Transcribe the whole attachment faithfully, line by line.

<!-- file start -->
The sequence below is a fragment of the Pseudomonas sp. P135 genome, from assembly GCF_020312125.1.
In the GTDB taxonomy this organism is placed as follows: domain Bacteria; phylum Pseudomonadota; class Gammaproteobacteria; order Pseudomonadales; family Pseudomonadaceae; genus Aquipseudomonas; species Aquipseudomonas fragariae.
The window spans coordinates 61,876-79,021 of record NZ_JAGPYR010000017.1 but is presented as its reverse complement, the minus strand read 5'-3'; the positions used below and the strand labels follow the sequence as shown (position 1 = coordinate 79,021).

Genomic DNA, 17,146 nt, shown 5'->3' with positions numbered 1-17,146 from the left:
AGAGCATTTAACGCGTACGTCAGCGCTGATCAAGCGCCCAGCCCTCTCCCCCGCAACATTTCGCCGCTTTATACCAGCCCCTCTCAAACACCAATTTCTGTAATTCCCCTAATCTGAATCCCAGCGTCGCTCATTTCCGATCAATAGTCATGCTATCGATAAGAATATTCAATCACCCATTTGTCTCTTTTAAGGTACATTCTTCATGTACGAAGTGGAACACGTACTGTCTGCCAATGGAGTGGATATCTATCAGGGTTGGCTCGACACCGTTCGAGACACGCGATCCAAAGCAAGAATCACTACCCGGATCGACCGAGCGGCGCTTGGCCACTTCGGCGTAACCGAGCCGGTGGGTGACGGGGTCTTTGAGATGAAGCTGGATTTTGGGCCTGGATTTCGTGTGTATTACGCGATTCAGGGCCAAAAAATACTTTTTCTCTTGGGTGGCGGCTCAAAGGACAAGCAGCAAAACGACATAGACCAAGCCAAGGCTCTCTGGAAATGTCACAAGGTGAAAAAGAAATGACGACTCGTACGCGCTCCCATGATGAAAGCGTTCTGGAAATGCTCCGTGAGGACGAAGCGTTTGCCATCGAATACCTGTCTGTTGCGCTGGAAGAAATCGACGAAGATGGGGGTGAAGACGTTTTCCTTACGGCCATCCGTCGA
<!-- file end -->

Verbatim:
The sequence below is a fragment of the Pseudomonas sp. P135 genome, from assembly GCF_020312125.1.
In the GTDB taxonomy this organism is placed as follows: domain Bacteria; phylum Pseudomonadota; class Gammaproteobacteria; order Pseudomonadales; family Pseudomonadaceae; genus Aquipseudomonas; species Aquipseudomonas fragariae.
The window spans coordinates 61,876-79,021 of record NZ_JAGPYR010000017.1 but is presented as its reverse complement, the minus strand read 5'-3'; the positions used below and the strand labels follow the sequence as shown (position 1 = coordinate 79,021).

Genomic DNA, 17,146 nt, shown 5'->3' with positions numbered 1-17,146 from the left:
AGAGCATTTAACGCGTACGTCAGCGCTGATCAAGCGCCCAGCCCTCTCCCCCGCAACATTTCGCCGCTTTATACCAGCCCCTCTCAAACACCAATTTCTGTAATTCCCCTAATCTGAATCCCAGCGTCGCTCATTTCCGATCAATAGTCATGCTATCGATAAGAATATTCAATCACCCATTTGTCTCTTTTAAGGTACATTCTTCATGTACGAAGTGGAACACGTACTGTCTGCCAATGGAGTGGATATCTATCAGGGTTGGCTCGACACCGTTCGAGACACGCGATCCAAAGCAAGAATCACTACCCGGATCGACCGAGCGGCGCTTGGCCACTTCGGCGTAACCGAGCCGGTGGGTGACGGGGTCTTTGAGATGAAGCTGGATTTTGGGCCTGGATTTCGTGTGTATTACGCGATTCAGGGCCAAAAAATACTTTTTCTCTTGGGTGGCGGCTCAAAGGACAAGCAGCAAAACGACATAGACCAAGCCAAGGCTCTCTGGAAATGTCACAAGGTGAAAAAGAAATGACGACTCGTACGCGCTCCCATGATGAAAGCGTTCTGGAAATGCTCCGTGAGGACGAAGCGTTTGCCATCGAATACCTGTCTGTTGCGCTGGAAGAAATCGACGAAGATGGGGGTGAAGACGTTTTCCTTACGGCCATCCGTCGA